A number of novel protest dynamics were reported in countries across the Middle East last week, while offensives in Syria and Yemen continue to result in advances for government and regional forces in different areas.

In Iran, security forces clashed with farmers from the eastern villages of Isfahan province protesting the government’s perceived failure to deal with an ongoing drought. Protests by farmers are also ongoing in Jordan, where a meeting between the government and farmers upset by a tax hike did not produce a resolution. In Iraq, a spike in protest events was recorded related to the delivery of government services

and the arrest of a prominent Shiite cleric, Ayatollah Sayyid al-Shirazi, while in Turkey a number of protests by women’s groups in Istanbul and Ankara provinces took place; during these latter demonstrations, protesters demanded an end to inequality and injustice. Protests by Haredi Jews in Israel over conscription also suggest that tensions between these groups and the state may be rising again.

While new protest dynamics were reported elsewhere, ongoing trends in political violence continued in Syria and Yemen. In Syria, government forces continued to advance in Eastern Ghouta, splintering the rebel enclave into three distinct pockets of resistance. Turkish forces and their allies also advanced deeper into the Afrin region, reportedly to the outskirts of Afrin city. In Yemen, pro-Hadi government forces secured significant victories in the Sana’a and Al Bayda governorates. In an unusual move, Saudi forces have meanwhile been deployed north of Hajjah and are expected to take on a larger role in the fight for the border district of Harad. This may represent a shift in tactics following the sacking of Saudi Arabia’s top military chief and several other officials at the end of February.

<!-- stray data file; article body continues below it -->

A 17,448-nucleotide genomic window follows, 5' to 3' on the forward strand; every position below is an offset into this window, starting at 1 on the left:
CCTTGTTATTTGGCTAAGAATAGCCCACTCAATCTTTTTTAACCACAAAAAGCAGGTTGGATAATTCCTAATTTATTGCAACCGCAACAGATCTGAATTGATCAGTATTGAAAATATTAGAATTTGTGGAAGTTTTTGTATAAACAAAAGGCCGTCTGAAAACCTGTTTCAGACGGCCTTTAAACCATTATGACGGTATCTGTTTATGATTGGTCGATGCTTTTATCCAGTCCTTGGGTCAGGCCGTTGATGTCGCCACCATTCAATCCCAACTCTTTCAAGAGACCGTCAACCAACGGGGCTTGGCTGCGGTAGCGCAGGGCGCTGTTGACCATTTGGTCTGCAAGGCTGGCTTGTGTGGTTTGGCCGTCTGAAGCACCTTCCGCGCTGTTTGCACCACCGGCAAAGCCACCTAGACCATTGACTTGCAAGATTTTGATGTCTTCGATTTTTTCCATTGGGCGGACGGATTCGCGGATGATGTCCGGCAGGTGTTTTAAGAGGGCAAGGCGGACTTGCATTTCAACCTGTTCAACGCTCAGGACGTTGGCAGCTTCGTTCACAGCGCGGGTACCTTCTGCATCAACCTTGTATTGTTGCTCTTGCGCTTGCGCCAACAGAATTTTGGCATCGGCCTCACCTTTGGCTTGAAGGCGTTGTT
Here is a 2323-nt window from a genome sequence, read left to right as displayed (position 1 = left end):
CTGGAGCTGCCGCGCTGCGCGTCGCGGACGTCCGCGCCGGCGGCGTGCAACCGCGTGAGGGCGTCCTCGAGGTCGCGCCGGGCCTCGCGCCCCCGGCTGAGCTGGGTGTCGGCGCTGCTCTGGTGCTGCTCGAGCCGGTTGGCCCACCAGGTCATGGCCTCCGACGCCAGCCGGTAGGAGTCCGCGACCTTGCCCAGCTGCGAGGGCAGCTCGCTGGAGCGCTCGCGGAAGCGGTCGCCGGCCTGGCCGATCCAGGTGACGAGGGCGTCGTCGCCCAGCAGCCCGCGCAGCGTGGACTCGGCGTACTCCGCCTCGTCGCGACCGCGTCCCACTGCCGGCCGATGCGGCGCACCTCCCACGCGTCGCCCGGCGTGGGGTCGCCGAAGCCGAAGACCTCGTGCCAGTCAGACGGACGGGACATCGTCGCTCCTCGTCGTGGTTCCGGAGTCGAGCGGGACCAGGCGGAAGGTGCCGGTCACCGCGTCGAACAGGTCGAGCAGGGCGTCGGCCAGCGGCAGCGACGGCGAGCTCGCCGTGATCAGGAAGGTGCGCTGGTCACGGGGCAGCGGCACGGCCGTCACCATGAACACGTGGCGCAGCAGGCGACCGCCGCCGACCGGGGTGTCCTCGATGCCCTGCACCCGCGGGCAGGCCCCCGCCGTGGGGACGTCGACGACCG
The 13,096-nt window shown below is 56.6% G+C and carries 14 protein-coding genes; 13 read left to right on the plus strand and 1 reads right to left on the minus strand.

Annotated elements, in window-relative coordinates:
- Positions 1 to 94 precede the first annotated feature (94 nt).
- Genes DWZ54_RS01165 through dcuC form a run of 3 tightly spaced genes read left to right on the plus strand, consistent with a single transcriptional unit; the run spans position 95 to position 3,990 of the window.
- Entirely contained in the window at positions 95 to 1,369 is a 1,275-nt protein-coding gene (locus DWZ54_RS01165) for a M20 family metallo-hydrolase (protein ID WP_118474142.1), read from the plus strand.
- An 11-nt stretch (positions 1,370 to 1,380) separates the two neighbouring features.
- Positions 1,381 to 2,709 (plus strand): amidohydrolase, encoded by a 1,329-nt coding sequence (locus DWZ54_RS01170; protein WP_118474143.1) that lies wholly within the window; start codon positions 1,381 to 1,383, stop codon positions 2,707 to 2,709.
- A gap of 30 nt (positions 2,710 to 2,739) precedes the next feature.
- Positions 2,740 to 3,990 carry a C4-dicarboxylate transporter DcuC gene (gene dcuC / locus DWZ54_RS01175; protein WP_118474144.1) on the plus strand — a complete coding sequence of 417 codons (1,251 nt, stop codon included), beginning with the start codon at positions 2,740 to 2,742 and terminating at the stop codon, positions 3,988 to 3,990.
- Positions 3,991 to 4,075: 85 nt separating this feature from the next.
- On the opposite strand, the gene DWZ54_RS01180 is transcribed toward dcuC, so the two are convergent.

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Regional Overview – Middle East
12 March 2018
Matt Batten-Carew
Matt Batten-Carew
Middle East Research Manager
Matthew Batten-Carew is a Middle East Research Manager with ACLED. He leads the Afghanistan, Iraq and Turkey projects, and was formerly Associate Manager with ACLED's Asia project. Mr. Batten-Carew holds an M.A. in Geopolitics & Grand Strategy and a second M.A. in Eurasian Studies, with research focusing on regional governance and conflict management. He has worked for the Canadian government's Departments of Global Affairs and National Defence, and for consulting firms in policy development and political risk analysis. He is fluent in English and French, and is based in Ottawa, Canada.
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